With Bakhmut Hanging In Balance, Will Putin Order Takedown Of Wagner Boss?
The bizarre spat between Wagner mercenary group and the regular Russian military chain of command has continued exploding into public view, now reaching a full-blown crisis for Moscow as the fate of the Bakhmut front hangs in the balance.
Wagner chief Yevgeny Prigozhin claimed Friday that the Russian army is abandoning its positions near Bakhmut. “This is not called regrouping, this is fleeing,” he said in audio statement posted to Wagner’s social media channels.
He additionally alleged that Russian troops “simply went fleeing” from positions around the north and south of the strategic Donetsk city. “The flanks are failing. The front is collapsing,” he added.
But the defense ministry (MoD) was quick to reject the new assessment from Prigozhin, who this week has been begging for more ammunition, while threatening to pull his forces if resupplies continue to be blocked or falter. The MoD said their are units being regrouped and progress is being made.
Prigozhin retorted that “Attempts by the defense ministry in the information field to sugarcoat the situation – it’s leading and will lead to a global tragedy for Russia.” Prigozhin has previously called the generals “clowns”. Further according to statements from the Wagner chief this week:
“Those territories that were liberated with the blood and lives of our comrades … are abandoned today almost without any fight by those who are supposed to hold our flanks.”
Earlier in the week, Prigozhin marred Russia’s May 9 Victory Day celebrations with public and foul-mouthed criticisms of the country’s top military officials.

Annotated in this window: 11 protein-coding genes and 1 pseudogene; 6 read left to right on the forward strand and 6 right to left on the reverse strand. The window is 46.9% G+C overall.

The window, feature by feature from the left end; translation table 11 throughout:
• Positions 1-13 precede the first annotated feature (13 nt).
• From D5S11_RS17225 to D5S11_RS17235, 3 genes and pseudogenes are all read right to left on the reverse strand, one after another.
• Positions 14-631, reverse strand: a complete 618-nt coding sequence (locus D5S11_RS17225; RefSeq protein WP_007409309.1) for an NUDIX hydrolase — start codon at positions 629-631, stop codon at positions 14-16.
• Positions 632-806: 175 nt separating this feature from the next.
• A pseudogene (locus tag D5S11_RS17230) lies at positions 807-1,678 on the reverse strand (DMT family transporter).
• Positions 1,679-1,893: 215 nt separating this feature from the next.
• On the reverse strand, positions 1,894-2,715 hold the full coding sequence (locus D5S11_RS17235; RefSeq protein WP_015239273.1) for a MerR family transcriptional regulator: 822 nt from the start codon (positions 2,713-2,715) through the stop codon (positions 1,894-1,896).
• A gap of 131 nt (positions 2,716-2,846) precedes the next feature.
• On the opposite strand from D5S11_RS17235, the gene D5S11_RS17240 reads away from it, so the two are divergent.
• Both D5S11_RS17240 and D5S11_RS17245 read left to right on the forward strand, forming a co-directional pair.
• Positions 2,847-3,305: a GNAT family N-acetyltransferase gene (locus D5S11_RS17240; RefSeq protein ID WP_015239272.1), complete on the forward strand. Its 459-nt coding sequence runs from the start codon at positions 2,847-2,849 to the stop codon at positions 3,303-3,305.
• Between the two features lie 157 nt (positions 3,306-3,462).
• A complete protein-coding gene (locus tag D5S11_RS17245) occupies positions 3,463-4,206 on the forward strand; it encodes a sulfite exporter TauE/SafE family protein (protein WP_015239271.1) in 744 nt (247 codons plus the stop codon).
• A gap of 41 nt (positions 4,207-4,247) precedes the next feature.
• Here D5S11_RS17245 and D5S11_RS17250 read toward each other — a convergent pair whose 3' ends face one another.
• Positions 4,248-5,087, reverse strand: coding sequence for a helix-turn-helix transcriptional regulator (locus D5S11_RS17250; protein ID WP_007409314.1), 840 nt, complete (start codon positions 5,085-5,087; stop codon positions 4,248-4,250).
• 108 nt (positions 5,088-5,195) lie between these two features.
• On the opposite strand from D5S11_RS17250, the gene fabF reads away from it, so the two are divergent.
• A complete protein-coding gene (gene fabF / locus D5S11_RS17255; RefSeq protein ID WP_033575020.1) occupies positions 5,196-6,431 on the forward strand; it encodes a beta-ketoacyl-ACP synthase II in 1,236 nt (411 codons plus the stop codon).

“Today they [Ukrainians] are tearing up the flanks in the Artemovsk [Bakhmut] direction, regrouping at Zaporizhzhia. And a counteroffensive is about to begin,” he said Tuesday. “Victory Day is the victory of our grandfathers. We haven’t earned that victory one millimetre.”
Without doubt Prigozhin has seen his political star rise following Wagner’s spearheading victory in places like Soledar. He’s also a personal friend (and formerly his chef) of President Putin, but many are starting to ask: how far can Prigozhin go with his blasting both military and political leadership?
At this sensitive moment where the tide of the Ukraine war hangs in the balance for the Kremlin (Bakhmut long being seen as a strategic ‘turning point’ in the east), how politically expendable is Prigozhin? How much can he get away with? He seemed to even reference Putin derogatorily as a “happy grandfather” who is ignorant of the real situation on the ground.
There are Western media reports that the Kremlin is preparing to take down or silence the Wagner chief…
“If it goes on like this, the official security forces will definitely stop it.”https://t.co/GQha2Uqn9q
— The Daily Beast (@thedailybeast) May 10, 2023
The Washington-based hawkish Institute for the Study of War is posing this key question, among others:
It may seem surprising in a country where criticizing the military can potentially cost a person a spell in prison that Prigozhin gets away with strident criticism of Putin’s generals. But Putin presides over what is often described as a court system, where infighting and competition among elites is in fact encouraged to produce results, as long as the “vertical of power” remains loyal to and answers to the head of state.
But Prigozhin’s online tantrums to be crossing the line to open disloyalty, some observers say.
In a recent Twitter thread, the Washington-based think tank Institute for the Study of War said, “If the Kremlin does not respond to Prigozhin’s escalating attacks on Putin it may further erode the norm in Putin’s system in which individual actors can jockey for position and influence (and drop in and out of Putin’s favor) but cannot directly criticize Putin.”
Speculation then centers on whether Prigozhin is politically expendable, whether his outbursts are a sort of clever deception operation — or, more troublingly for Putin, whether the system of loyalty that keeps the Kremlin running smoothly is starting to break down.
— ISW (@TheStudyofWar) May 10, 2023
Adding to the pressure on the Kremlin, Western headlines are beginning to take note that Prigozhi’s tirades are now seeming to take aim at Putin himself. One reads: “Humiliation for Vladimir Putin as boss of the Russian private military company goes into public meltdown.” How far can Prigozhin go?
Fri, 05/12/2023 – 12:40